# Plane mirror

Flat mirrorflat mirrorsflat fold mirrorplanar mirrorplaneplane mirrors
A plane mirror is a mirror with a flat (planar) reflective surface.wikipedia
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### Mirror

mirrorslooking glassreflector
A plane mirror is a mirror with a flat (planar) reflective surface.
The most familiar type of mirror is the plane mirror, which has a flat surface.

### Mirror image

reflectionmirror imagesmirror-image
However, the image is a laterally-inverted "mirror image" of the object.
In geometry, the mirror image of an object or two-dimensional figure is the virtual image formed by reflection in a plane mirror; it is of the same size as the original object, yet different, unless the object or figure has reflection symmetry (also known as a P-symmetry).

### Virtual image

virtualvirtual objectvirtual objects
The image formed by a plane mirror is always virtual (meaning that the light rays do not actually come from the image), upright, and of the same shape and size as the object it is reflecting.

### Geometrical optics

geometric opticsray opticsgeometric
For flat mirrors, the law of reflection implies that images of objects are upright and the same distance behind the mirror as the objects are in front of the mirror.

### Plane (geometry)

planeplanarplanes
A plane mirror is a mirror with a flat (planar) reflective surface.

### Light

visible lightvisiblelight source
For light rays striking a plane mirror, the angle of reflection equals the angle of incidence.

### Ray (optics)

raysrayincident light
For light rays striking a plane mirror, the angle of reflection equals the angle of incidence.

### Reflection (physics)

reflectionreflectedreflective
For light rays striking a plane mirror, the angle of reflection equals the angle of incidence.

### Normal (geometry)

normalnormal vectorsurface normal
The angle of the incidence is the angle between the incident ray and the surface normal (an imaginary line perpendicular to the surface).

### Collimated beam

collimatedcollimationcollimated light
Therefore, the angle of reflection is the angle between the reflected ray and the normal and a collimated beam of light does not spread out after reflection from a plane mirror, except for diffraction effects.

### Diffraction

diffraction patterndiffractdiffracted
Therefore, the angle of reflection is the angle between the reflected ray and the normal and a collimated beam of light does not spread out after reflection from a plane mirror, except for diffraction effects.

### Real image

realimageimages
Virtual objects produce real images, however.

### Focal length

effective focal lengthfocal distancelimiting the focal range of the lens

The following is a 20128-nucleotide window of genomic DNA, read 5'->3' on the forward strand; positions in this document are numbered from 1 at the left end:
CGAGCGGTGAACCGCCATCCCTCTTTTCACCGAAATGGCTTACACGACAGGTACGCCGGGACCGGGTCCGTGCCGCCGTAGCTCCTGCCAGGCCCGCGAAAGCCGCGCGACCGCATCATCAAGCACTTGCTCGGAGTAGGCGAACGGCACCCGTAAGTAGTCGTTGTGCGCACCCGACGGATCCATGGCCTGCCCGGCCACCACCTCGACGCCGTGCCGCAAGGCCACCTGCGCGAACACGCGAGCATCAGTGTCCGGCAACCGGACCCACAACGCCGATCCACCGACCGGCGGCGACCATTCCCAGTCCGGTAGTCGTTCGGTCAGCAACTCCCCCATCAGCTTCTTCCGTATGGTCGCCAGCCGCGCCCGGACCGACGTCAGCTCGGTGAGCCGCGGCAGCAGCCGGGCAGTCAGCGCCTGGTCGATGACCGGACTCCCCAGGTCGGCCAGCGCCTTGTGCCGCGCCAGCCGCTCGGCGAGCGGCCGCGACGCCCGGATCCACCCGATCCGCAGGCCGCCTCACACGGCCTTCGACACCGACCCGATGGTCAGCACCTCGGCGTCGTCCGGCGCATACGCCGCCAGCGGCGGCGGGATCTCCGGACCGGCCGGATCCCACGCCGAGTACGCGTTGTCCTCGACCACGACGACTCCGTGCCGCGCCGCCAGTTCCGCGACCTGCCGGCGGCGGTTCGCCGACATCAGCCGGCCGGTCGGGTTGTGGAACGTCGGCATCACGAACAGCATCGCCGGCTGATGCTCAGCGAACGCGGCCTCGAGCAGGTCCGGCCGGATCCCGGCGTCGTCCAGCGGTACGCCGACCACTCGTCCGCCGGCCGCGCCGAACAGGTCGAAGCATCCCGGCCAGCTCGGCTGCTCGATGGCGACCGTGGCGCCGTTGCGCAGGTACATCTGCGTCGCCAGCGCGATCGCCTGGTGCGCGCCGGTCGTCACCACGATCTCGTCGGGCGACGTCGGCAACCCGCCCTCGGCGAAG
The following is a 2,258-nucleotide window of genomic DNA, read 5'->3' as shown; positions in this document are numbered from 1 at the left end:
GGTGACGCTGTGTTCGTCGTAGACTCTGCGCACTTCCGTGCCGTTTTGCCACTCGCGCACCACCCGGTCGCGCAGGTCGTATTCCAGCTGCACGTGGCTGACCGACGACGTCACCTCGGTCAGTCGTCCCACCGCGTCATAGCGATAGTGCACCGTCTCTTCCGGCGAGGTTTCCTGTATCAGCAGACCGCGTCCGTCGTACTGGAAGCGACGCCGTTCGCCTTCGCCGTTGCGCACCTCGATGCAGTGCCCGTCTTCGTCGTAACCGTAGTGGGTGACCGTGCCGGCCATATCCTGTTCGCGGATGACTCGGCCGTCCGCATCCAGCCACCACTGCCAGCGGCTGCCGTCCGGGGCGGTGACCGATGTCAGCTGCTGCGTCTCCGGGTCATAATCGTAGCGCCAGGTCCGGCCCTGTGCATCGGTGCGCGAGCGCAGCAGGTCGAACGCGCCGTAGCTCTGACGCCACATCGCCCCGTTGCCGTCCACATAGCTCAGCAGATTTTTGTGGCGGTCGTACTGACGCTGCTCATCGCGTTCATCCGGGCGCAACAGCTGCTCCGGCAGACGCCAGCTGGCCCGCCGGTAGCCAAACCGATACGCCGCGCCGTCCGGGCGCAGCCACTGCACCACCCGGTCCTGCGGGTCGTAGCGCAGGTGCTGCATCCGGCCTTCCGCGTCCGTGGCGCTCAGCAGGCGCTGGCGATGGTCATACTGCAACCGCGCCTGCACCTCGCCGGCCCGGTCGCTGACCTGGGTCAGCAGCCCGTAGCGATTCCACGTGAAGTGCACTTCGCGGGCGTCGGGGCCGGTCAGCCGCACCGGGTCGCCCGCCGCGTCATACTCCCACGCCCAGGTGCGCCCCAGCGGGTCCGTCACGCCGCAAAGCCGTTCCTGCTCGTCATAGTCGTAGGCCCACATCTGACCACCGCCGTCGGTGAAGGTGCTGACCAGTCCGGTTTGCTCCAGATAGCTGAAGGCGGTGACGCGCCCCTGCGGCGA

The focal length of a plane mirror is infinity; its optical power is zero.

### Infinity

infiniteinfinitely
The focal length of a plane mirror is infinity; its optical power is zero.

### Silver

Agsilver orenative silver
A plane mirror is made using some highly reflecting and polished surface such as a silver or aluminium surface in a process called silvering.

### Aluminium

aluminumAlall-metal
A plane mirror is made using some highly reflecting and polished surface such as a silver or aluminium surface in a process called silvering.

### Silvering

silveredreflector – glasssilver-on-glass
A plane mirror is made using some highly reflecting and polished surface such as a silver or aluminium surface in a process called silvering.

### Tarnish

tarnishingturn green
The reflecting surface reflects most of the light striking it as long as the surface remains uncontaminated by tarnishing or oxidation.

### Redox

oxidationoxidizedreduction
The reflecting surface reflects most of the light striking it as long as the surface remains uncontaminated by tarnishing or oxidation.

### Plate glass

flat glassplate-glasssheet glass
Most modern plane mirrors are designed with a thin piece of plate glass that protects and strengthens the mirror surface and helps prevent tarnishing.

### Polishing

polishpolishedpolishes
Historically, mirrors were simply flat pieces of polished copper, obsidian, brass, or a precious metal.

### Copper

CuCu 2+ cupric
Historically, mirrors were simply flat pieces of polished copper, obsidian, brass, or a precious metal.

### Obsidian

dragonglassa mysterious black substanceglasses
Historically, mirrors were simply flat pieces of polished copper, obsidian, brass, or a precious metal.

### Brass

brasswaremanganese brassCartridge brass
Historically, mirrors were simply flat pieces of polished copper, obsidian, brass, or a precious metal.

### Liquid

liquidsliquid phaseliquid state
Mirrors made from liquid also exist, as the elements gallium and mercury are both highly reflective in their liquid state.